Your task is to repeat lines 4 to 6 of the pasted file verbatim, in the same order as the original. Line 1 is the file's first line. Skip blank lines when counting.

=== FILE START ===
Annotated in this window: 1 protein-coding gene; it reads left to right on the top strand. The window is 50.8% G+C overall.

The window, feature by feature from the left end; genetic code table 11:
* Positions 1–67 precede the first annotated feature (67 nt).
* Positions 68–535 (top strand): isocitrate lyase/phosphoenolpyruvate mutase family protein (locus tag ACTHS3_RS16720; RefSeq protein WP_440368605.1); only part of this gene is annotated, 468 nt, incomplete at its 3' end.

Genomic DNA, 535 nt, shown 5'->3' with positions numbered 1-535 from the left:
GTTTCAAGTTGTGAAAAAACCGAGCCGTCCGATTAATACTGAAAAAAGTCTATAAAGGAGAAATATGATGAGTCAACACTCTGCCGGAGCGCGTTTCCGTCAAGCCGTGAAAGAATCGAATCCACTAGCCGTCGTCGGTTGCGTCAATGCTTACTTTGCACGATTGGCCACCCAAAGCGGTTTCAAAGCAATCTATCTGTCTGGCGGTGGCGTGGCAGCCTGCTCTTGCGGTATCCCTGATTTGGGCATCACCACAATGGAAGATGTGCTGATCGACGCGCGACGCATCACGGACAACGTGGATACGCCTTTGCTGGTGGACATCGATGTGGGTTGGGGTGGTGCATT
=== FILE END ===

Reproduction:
* Positions 68–535 (top strand): isocitrate lyase/phosphoenolpyruvate mutase family protein (locus tag ACTHS3_RS16720; RefSeq protein WP_440368605.1); only part of this gene is annotated, 468 nt, incomplete at its 3' end.

Genomic DNA, 535 nt, shown 5'->3' with positions numbered 1-535 from the left:
GTTTCAAGTTGTGAAAAAACCGAGCCGTCCGATTAATACTGAAAAAAGTCTATAAAGGAGAAATATGATGAGTCAACACTCTGCCGGAGCGCGTTTCCGTCAAGCCGTGAAAGAATCGAATCCACTAGCCGTCGTCGGTTGCGTCAATGCTTACTTTGCACGATTGGCCACCCAAAGCGGTTTCAAAGCAATCTATCTGTCTGGCGGTGGCGTGGCAGCCTGCTCTTGCGGTATCCCTGATTTGGGCATCACCACAATGGAAGATGTGCTGATCGACGCGCGACGCATCACGGACAACGTGGATACGCCTTTGCTGGTGGACATCGATGTGGGTTGGGGTGGTGCATT